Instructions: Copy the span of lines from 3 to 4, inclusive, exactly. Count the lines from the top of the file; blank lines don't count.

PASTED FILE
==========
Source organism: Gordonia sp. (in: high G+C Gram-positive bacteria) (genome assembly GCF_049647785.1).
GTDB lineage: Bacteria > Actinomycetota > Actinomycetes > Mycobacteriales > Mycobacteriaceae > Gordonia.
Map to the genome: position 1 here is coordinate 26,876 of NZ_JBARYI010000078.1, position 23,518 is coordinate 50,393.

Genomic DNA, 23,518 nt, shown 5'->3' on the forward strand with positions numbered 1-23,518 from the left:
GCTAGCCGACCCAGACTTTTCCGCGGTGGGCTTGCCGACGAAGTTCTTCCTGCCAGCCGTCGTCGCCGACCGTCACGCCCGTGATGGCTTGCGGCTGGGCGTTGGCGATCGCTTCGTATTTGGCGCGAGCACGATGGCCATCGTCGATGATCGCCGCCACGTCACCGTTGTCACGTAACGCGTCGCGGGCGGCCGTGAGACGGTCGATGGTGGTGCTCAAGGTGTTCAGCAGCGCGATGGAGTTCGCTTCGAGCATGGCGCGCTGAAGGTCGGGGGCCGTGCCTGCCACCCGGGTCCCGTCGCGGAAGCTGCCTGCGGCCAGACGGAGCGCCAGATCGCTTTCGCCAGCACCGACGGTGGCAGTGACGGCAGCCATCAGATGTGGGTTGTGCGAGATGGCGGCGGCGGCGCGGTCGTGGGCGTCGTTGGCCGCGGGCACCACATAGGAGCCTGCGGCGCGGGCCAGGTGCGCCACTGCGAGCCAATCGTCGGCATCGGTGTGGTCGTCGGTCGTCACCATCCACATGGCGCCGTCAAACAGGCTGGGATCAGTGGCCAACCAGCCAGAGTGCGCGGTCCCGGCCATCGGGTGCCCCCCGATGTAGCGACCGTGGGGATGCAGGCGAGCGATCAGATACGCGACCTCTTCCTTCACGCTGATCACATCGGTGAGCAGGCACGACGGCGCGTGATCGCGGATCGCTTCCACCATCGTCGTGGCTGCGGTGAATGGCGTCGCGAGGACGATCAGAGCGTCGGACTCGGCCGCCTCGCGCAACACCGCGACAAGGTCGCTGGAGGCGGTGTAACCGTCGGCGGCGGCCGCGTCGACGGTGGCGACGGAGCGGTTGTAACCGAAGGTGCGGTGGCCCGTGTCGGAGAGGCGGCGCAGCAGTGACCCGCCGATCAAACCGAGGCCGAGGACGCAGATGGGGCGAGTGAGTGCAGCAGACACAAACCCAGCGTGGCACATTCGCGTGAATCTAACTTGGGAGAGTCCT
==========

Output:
Map to the genome: position 1 here is coordinate 26,876 of NZ_JBARYI010000078.1, position 23,518 is coordinate 50,393.

Genomic DNA, 23,518 nt, shown 5'->3' on the forward strand with positions numbered 1-23,518 from the left: